The Coronation Day ~ P. Shaw is an English Country Dance. It was published by Henry Playford (website) in 1698 in The Dancing Master, 10th ed.. It was interpreted by Pat Shaw (website) in about 1970 and published in Serendipity. It is a proper Duple Minor dance. The minor set lasts 24 bars.
The most likely coronation is that of William and Mary on 11 April 1689 (the next monarch, Anne, was not crowned until 23 April 1702 which would be too late for this dance). William and Mary were joint monarchs and marked a return of Protestant rule to England. The British had just revolted against James II and presumably were more glad than usual about the new monarchs.
First cu. lead down in the contrary place, the 2. cu. cast up at the same time, and cross over; Second lead down as before; first cu. cast up into their own place: First man go within sind round his wo. into her place, she turning single at the same time into 2. wo's place, she going round her man at the same time, he turning single at the same time into the 1. man's place, 1. cu. lead through the 2. then the 1. man's place, turn single all four; 1. cu. cross over into the 2. cu. place, they leading up at the same time, cross into their own place.
Note: Each Strain is to be played twice over.
This is essentially the same as Sharp's version, but Shaw cleans up some things Sharp left ambiguous.
Herman does not give a date for Shaw's interpretation, so my guess is approximate.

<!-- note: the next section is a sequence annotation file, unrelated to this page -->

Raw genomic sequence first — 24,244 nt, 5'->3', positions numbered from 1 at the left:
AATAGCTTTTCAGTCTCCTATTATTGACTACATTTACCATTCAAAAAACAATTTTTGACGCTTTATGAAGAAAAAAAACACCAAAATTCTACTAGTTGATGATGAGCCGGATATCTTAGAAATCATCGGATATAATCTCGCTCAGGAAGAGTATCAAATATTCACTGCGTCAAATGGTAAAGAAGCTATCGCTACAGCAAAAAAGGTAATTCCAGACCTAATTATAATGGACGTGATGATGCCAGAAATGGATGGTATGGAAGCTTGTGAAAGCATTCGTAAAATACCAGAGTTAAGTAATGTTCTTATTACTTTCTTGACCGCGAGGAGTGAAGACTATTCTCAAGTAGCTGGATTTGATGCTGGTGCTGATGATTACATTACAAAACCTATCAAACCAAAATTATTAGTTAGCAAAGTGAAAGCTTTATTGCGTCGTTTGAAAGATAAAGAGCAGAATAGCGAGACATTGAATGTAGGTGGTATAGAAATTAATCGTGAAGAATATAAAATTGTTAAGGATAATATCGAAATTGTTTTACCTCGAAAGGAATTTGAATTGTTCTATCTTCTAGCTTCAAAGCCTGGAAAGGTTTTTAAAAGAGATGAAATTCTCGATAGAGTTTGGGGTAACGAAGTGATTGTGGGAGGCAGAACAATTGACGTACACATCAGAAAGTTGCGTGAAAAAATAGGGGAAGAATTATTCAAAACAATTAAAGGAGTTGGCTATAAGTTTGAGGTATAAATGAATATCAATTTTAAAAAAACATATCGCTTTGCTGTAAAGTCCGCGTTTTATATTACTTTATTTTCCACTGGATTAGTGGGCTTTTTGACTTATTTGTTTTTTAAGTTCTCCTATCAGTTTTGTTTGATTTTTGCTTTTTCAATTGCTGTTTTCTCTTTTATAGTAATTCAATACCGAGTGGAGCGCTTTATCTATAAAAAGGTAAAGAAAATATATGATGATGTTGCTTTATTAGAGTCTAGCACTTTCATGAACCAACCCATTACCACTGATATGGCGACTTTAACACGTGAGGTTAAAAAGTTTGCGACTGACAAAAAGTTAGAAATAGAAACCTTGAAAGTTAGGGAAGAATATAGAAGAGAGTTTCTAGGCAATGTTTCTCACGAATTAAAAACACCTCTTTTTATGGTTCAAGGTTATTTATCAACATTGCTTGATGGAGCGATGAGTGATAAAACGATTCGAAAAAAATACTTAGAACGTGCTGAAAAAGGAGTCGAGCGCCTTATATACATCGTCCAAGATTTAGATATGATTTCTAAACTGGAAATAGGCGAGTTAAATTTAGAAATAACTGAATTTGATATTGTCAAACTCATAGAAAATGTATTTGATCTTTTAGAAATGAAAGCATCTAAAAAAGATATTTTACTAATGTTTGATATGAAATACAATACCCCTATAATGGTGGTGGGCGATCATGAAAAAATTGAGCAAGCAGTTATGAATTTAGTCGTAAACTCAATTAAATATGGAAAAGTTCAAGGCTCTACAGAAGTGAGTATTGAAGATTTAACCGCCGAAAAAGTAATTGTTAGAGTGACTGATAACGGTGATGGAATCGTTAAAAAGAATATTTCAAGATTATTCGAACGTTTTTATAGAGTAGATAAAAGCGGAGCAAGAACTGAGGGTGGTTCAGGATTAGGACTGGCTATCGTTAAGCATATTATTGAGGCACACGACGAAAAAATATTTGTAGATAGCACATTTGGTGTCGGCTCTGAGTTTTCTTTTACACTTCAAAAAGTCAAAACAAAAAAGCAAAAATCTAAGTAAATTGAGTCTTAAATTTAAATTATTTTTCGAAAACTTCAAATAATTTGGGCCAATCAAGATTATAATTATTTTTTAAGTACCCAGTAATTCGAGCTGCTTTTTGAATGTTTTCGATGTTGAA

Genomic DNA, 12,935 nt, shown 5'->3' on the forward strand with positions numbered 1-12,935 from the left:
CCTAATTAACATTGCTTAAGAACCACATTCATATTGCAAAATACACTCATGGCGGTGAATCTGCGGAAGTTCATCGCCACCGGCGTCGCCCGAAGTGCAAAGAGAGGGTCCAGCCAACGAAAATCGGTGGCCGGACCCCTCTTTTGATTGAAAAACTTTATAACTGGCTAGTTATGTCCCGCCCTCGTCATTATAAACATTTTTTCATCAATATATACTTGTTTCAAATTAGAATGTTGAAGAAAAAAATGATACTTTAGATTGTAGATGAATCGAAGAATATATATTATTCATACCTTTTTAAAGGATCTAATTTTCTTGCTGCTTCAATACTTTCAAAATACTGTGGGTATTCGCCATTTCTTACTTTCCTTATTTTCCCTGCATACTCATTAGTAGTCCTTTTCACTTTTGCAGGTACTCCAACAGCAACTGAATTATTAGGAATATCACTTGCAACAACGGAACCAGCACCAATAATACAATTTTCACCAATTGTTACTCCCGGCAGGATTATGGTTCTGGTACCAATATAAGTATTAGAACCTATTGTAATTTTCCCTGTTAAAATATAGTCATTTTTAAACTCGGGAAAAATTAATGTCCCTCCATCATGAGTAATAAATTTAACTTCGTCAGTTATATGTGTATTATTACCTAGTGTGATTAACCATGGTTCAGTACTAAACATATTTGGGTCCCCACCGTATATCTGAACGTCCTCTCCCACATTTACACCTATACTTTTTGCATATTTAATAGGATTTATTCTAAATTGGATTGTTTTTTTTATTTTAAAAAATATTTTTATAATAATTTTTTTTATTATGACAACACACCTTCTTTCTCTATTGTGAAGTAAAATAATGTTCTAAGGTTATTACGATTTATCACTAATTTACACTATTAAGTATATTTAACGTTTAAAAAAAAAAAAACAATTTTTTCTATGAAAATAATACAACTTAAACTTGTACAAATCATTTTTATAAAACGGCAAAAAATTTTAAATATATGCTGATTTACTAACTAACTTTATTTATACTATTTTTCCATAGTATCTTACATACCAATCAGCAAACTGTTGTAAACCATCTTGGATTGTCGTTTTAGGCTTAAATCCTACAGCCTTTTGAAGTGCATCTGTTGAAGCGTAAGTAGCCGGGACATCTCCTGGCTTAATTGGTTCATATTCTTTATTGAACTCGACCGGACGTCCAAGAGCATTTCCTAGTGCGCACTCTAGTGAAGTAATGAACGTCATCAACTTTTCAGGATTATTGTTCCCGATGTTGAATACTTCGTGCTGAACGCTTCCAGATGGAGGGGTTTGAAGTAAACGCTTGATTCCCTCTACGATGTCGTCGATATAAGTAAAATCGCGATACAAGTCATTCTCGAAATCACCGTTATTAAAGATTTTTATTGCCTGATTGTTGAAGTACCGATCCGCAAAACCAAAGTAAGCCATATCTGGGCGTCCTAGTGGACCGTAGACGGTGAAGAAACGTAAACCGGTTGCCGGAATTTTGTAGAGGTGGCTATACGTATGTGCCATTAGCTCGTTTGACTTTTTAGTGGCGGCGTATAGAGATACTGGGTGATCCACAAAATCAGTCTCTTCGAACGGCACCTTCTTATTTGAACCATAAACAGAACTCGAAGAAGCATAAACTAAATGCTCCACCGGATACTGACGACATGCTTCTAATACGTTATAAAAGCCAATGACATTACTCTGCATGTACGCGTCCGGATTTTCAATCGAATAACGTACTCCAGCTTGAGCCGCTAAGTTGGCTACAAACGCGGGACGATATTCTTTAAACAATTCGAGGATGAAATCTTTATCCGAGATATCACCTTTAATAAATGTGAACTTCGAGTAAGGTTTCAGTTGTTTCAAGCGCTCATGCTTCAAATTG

The animation plays at 120 counts per minute normally, but the first time through the set the dance is slowed down so people can learn the moves more readily. Men are drawn as rectangles, women as ellipses. Each couple is drawn in its own color, however the border of each dancer indicates what role they currently play so the border color may change each time through the minor set.
The dance contains the following figures: set, turn single, cast, lead, petronella (and probably others).
If you find what you believe to be a mistake in this animation, please leave a comment on youtube explaining what you believe to be wrong. If I agree with you I shall do my best to fix it.
The dance itself is out of copyright, and is in the public domain. I do not have a date for the interpretation, so it may be under copyright. My visualization of this dance is copyright © 2021 by George W. Williams V and is released under a Creative Commons Attribution 4.0 International License.
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My work is licensed under a Creative Commons Attribution 4.0 International License. Most of the dances have more restrictive licensing, see my notes on copyright, the individual dance pages should mention when some rights are waived.